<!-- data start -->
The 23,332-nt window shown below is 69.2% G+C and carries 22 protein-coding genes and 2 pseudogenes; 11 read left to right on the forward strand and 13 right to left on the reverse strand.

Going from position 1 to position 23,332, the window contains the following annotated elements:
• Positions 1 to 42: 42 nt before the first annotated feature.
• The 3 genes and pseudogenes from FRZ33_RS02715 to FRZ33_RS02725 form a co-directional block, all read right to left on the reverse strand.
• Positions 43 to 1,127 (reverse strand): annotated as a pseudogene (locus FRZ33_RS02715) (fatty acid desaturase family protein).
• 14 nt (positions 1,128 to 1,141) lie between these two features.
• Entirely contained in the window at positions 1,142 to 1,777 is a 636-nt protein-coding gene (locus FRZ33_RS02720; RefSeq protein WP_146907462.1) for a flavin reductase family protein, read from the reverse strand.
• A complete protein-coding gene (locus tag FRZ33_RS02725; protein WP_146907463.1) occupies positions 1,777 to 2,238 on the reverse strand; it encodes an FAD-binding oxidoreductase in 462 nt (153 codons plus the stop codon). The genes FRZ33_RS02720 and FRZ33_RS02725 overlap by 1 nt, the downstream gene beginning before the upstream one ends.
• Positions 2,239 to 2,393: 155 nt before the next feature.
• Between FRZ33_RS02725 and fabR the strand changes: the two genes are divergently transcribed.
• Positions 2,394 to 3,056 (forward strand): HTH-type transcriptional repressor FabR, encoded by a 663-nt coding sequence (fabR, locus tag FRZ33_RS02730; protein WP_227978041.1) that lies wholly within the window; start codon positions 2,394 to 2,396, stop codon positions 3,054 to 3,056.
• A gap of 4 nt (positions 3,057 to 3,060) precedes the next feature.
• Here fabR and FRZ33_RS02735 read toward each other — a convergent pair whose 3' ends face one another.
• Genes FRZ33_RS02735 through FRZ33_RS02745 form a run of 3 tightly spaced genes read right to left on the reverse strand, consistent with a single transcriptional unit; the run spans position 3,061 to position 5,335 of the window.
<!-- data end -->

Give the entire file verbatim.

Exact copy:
The 23,332-nt window shown below is 69.2% G+C and carries 22 protein-coding genes and 2 pseudogenes; 11 read left to right on the forward strand and 13 right to left on the reverse strand.

Going from position 1 to position 23,332, the window contains the following annotated elements:
• Positions 1 to 42: 42 nt before the first annotated feature.
• The 3 genes and pseudogenes from FRZ33_RS02715 to FRZ33_RS02725 form a co-directional block, all read right to left on the reverse strand.
• Positions 43 to 1,127 (reverse strand): annotated as a pseudogene (locus FRZ33_RS02715) (fatty acid desaturase family protein).
• 14 nt (positions 1,128 to 1,141) lie between these two features.
• Entirely contained in the window at positions 1,142 to 1,777 is a 636-nt protein-coding gene (locus FRZ33_RS02720; RefSeq protein WP_146907462.1) for a flavin reductase family protein, read from the reverse strand.
• A complete protein-coding gene (locus tag FRZ33_RS02725; protein WP_146907463.1) occupies positions 1,777 to 2,238 on the reverse strand; it encodes an FAD-binding oxidoreductase in 462 nt (153 codons plus the stop codon). The genes FRZ33_RS02720 and FRZ33_RS02725 overlap by 1 nt, the downstream gene beginning before the upstream one ends.
• Positions 2,239 to 2,393: 155 nt before the next feature.
• Between FRZ33_RS02725 and fabR the strand changes: the two genes are divergently transcribed.
• Positions 2,394 to 3,056 (forward strand): HTH-type transcriptional repressor FabR, encoded by a 663-nt coding sequence (fabR, locus tag FRZ33_RS02730; protein WP_227978041.1) that lies wholly within the window; start codon positions 2,394 to 2,396, stop codon positions 3,054 to 3,056.
• A gap of 4 nt (positions 3,057 to 3,060) precedes the next feature.
• Here fabR and FRZ33_RS02735 read toward each other — a convergent pair whose 3' ends face one another.
• Genes FRZ33_RS02735 through FRZ33_RS02745 form a run of 3 tightly spaced genes read right to left on the reverse strand, consistent with a single transcriptional unit; the run spans position 3,061 to position 5,335 of the window.